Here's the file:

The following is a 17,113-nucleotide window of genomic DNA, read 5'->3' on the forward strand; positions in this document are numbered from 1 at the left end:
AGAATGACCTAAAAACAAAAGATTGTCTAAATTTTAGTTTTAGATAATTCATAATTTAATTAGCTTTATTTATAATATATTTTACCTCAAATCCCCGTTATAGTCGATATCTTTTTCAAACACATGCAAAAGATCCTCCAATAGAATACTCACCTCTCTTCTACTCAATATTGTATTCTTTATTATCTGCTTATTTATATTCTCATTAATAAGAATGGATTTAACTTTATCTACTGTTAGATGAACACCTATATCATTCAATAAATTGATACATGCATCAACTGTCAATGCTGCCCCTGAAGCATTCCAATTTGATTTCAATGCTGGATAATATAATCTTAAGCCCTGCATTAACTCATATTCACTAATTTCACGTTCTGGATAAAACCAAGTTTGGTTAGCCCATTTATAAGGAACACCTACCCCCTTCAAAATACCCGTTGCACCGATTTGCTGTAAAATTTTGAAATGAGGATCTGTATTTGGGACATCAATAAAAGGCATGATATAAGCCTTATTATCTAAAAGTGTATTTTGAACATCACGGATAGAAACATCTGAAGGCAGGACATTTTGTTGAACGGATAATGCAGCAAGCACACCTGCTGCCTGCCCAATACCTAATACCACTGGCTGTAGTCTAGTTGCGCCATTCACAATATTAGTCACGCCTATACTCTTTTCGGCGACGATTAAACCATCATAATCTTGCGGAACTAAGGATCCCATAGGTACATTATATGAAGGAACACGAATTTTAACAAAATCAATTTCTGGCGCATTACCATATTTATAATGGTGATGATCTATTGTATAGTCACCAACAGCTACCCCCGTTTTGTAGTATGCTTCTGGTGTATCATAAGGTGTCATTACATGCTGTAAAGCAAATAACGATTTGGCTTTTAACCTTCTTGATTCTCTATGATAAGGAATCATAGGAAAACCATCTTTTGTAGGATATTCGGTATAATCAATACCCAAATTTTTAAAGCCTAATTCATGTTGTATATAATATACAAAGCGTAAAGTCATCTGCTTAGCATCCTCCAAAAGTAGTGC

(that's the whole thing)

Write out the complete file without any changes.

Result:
The following is a 17,113-nucleotide window of genomic DNA, read 5'->3' on the forward strand; positions in this document are numbered from 1 at the left end:
AGAATGACCTAAAAACAAAAGATTGTCTAAATTTTAGTTTTAGATAATTCATAATTTAATTAGCTTTATTTATAATATATTTTACCTCAAATCCCCGTTATAGTCGATATCTTTTTCAAACACATGCAAAAGATCCTCCAATAGAATACTCACCTCTCTTCTACTCAATATTGTATTCTTTATTATCTGCTTATTTATATTCTCATTAATAAGAATGGATTTAACTTTATCTACTGTTAGATGAACACCTATATCATTCAATAAATTGATACATGCATCAACTGTCAATGCTGCCCCTGAAGCATTCCAATTTGATTTCAATGCTGGATAATATAATCTTAAGCCCTGCATTAACTCATATTCACTAATTTCACGTTCTGGATAAAACCAAGTTTGGTTAGCCCATTTATAAGGAACACCTACCCCCTTCAAAATACCCGTTGCACCGATTTGCTGTAAAATTTTGAAATGAGGATCTGTATTTGGGACATCAATAAAAGGCATGATATAAGCCTTATTATCTAAAAGTGTATTTTGAACATCACGGATAGAAACATCTGAAGGCAGGACATTTTGTTGAACGGATAATGCAGCAAGCACACCTGCTGCCTGCCCAATACCTAATACCACTGGCTGTAGTCTAGTTGCGCCATTCACAATATTAGTCACGCCTATACTCTTTTCGGCGACGATTAAACCATCATAATCTTGCGGAACTAAGGATCCCATAGGTACATTATATGAAGGAACACGAATTTTAACAAAATCAATTTCTGGCGCATTACCATATTTATAATGGTGATGATCTATTGTATAGTCACCAACAGCTACCCCCGTTTTGTAGTATGCTTCTGGTGTATCATAAGGTGTCATTACATGCTGTAAAGCAAATAACGATTTGGCTTTTAACCTTCTTGATTCTCTATGATAAGGAATCATAGGAAAACCATCTTTTGTAGGATATTCGGTATAATCAATACCCAAATTTTTAAAGCCTAATTCATGTTGTATATAATATACAAAGCGTAAAGTCATCTGCTTAGCATCCTCCAAAAGTAGTGC